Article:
Americans use on average 24 gallons of water each day to flush their toilets—that’s approximately 5.8 billion gallons. Although billions are spent on treating this water to a level that is suitable for drinking less than 10% of recycled water ends up coming out of our taps. Despite the best efforts of engineers to produce some of the cleanest water on the planet many people are repelled by the thought of drinking water that’s been in our toilets.This reminds of the recent episode when officials decided to empty the Lake Tabor reservoir coz someone took a leak in it.
Carol Nemeroff, a former student of that guru of gross, Paul Rozin, conducted a study of 2,000 people and established that our old friend of magical contagion was the culprit. As she put it, “It is quite difficult to get the cognitive sewage out of the water, even after the real sewage is gone.”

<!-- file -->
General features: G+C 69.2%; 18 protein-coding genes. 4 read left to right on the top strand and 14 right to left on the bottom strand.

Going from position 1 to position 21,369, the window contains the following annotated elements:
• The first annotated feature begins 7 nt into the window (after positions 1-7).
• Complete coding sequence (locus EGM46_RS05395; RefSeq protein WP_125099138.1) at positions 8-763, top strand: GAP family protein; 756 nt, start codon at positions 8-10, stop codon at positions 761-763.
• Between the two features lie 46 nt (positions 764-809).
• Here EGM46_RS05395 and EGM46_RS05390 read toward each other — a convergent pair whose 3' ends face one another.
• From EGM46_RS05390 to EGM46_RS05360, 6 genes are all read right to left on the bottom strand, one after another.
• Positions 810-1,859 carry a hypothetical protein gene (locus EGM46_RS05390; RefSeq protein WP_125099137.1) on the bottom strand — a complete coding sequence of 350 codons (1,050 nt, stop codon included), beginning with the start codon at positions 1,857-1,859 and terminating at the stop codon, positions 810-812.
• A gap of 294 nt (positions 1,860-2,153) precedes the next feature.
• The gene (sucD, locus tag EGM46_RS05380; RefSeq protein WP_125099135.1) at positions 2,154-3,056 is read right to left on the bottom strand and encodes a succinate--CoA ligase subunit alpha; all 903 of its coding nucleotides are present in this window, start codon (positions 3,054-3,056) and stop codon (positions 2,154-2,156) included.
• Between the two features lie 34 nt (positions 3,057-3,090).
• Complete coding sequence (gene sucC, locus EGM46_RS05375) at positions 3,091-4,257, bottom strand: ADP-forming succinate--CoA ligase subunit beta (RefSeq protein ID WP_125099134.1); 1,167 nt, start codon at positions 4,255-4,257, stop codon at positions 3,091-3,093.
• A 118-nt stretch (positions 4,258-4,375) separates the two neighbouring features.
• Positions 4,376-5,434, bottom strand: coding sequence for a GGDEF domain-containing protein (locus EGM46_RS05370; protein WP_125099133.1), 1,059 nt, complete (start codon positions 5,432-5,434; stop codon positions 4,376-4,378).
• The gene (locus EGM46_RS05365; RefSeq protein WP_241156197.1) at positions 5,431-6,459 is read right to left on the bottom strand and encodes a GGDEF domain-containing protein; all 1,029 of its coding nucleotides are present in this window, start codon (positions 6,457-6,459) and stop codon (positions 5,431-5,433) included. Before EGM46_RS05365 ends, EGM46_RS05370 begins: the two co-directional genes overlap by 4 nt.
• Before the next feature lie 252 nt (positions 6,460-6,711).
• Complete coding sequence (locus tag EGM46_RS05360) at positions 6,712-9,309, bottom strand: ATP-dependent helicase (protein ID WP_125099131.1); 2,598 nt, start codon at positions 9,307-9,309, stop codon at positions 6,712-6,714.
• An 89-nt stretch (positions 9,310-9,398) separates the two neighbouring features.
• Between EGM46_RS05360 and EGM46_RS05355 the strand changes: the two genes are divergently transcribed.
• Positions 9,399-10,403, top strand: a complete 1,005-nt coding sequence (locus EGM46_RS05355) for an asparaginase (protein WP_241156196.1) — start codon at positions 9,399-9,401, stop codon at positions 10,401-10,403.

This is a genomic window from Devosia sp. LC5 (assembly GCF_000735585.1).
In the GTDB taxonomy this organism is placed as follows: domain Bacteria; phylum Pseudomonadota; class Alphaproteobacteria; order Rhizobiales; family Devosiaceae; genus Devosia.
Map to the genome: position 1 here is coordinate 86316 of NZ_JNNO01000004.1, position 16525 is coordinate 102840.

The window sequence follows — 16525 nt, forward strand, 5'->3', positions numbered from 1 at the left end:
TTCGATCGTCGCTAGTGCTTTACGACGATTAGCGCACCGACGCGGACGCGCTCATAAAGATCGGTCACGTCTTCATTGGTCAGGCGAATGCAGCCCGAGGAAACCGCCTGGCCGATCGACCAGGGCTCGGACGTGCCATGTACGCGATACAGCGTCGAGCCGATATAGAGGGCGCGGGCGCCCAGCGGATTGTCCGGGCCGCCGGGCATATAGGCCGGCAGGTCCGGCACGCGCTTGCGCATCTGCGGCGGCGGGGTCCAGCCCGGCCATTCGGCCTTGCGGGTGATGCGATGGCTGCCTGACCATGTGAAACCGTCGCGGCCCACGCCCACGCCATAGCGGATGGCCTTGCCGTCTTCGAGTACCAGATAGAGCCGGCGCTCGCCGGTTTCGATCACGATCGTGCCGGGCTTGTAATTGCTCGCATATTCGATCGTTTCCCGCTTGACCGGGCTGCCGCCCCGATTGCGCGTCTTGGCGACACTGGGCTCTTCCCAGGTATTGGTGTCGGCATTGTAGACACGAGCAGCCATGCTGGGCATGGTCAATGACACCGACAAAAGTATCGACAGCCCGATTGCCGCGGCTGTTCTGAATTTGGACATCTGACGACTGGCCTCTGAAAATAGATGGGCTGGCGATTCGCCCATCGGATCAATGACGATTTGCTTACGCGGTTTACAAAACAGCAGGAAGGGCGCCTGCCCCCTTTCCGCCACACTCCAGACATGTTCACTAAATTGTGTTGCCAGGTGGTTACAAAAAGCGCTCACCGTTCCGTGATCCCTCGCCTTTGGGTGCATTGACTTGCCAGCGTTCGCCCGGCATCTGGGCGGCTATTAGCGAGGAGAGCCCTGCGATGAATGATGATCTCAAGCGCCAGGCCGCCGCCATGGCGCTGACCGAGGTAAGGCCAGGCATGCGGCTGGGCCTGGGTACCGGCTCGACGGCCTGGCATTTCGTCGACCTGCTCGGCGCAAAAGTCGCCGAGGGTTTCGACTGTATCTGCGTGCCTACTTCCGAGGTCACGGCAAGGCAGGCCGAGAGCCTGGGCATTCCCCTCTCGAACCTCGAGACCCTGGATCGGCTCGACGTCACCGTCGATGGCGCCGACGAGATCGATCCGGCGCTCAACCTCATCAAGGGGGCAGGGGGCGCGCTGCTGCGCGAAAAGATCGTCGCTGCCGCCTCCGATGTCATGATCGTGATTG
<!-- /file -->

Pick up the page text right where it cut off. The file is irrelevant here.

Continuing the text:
One way to combat contagion beliefs is to pair the thought of recycled water with more natural settings such as imaging it sitting in an underground reservoir. The problem is that Nature can be pretty filthy so you really are better off with the treated sewage.
With so many cities facing a water shortage crisis, it is about time we got over our contamination fears. San Diego is already drinking recycled water because it imports 85% of its water from Northern California and the Colorado River, into which upstream communities like Las Vegas discharge wastewater that is later treated for drinking purposes.
Thank you to those that sent me this item which appeared on this week’s National Public Radio website.